Mediterranean Stuffed ZucchiniJuly 6, 2010 Written by JP [Font too small?]
Recently, I was having dinner at a restaurant and noticed several types of “stuffed potatoes” on the menu. If you’re unfamiliar, the name basically tells it all. A baked potato is cut open and some of the insides are scooped out and then replaced with a variety of fillings such as bacon, broccoli, cheese, chili and sour cream. The end result can be rather delicious and the price is usually right because it’s quite filling. But since I no longer eat potatoes I quickly moved on to other, more nutritious options on the menu.
Flashforward to the present where I’m trying to come up with yet another health promoting recipe for my readers. All sorts of thoughts run through my mind. What have I eaten lately? Anything memorable? Are there any foods I’ve been researching that would be interesting? What kind of recipe would I like to make if only it was healthy? Then it hit me: stuffed potatoes without the potato and with a Mediterranean twist.
When I turn my attention to a geographic destination I can sometimes find culinary inspiration. The Mediterranean region is widely known for using specific herbs and vegetables in its cuisine. What’s more, many of these foods and seasonings are believed to contribute to the numerous health benefits attributed to this particular way of eating. This is precisely why I’ve chosen to replace potatoes with zucchini and conventional potato stuffings with the antioxidant-rich herbs: basil, oregano and rosemary. (1,2,3)
Zucchini lends itself beautifully to stuffing. But, more importantly, it allows one to replace a starchy vegetable which is very high in carbohydrates with a low-carb vegetable which is loaded with valuable phytochemicals. Scientists have identified zucchini as being a good source of carotenoids and phenolic antioxidants. These are non-nutritive, plant chemicals which have been shown to protect against various degenerative diseases and possibly even cancer and cardiovascular disease. (4,5,6,7,8)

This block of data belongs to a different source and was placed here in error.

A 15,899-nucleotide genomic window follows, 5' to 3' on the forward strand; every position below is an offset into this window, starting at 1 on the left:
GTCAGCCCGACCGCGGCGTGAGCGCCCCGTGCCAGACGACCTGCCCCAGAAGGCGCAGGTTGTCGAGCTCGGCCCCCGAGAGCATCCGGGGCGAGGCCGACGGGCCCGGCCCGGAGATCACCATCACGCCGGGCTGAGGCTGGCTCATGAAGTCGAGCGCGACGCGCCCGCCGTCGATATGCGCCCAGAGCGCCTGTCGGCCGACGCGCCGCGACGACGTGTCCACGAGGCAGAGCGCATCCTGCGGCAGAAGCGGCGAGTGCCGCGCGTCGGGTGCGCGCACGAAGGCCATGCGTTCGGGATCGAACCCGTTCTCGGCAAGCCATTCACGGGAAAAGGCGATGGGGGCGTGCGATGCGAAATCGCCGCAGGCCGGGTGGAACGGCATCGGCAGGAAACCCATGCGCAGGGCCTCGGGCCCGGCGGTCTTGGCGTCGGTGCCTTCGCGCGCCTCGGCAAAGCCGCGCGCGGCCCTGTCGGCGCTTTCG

Among the herbs I used in today’s recipe, basil has documented antibacterial, antihypertensive and circulation enhancing effects. Preliminary experiments suggest that oregano may discourage the development of artherosclerosis and metabolic syndrome which is characterized by “the coexistence of obesity, hyperglycemia, hypertension and hyper/dyslipidemia”. Finally, rosemary has recently shown promise in reducing the risk of liver cirrhosis, neurodegenerative conditions such as Parkinson’s disease, and it may even assist with weight management by limiting the digestion of dietary fat via “inhibition of pancreatic lipase activity”. (9,10,11,12,13,14,15,16,17)
Mediterranean Stuffed Zucchini
3 medium, organic zucchini
11 oz of Chevre or soft goat’s milk cheese
2 oz of organic sundried tomatoes (preserved in olive oil)
1 tbs of fresh, organic basil and rosemary
1 tsp of dried, organic oregano
Nutrasalt or salt, if desired.
Nutritional Content: Calories: 160. Protein: 11 grams. Fat: 10 grams. “Net Carbs”: 6 grams. Fiber: 2 grams. 6 servings per batch.
Carotenoids May Promote Stronger Bones in Men and Women
Source: J Bone Miner Res. 2009 June; 24(6): 1086–1094. (link)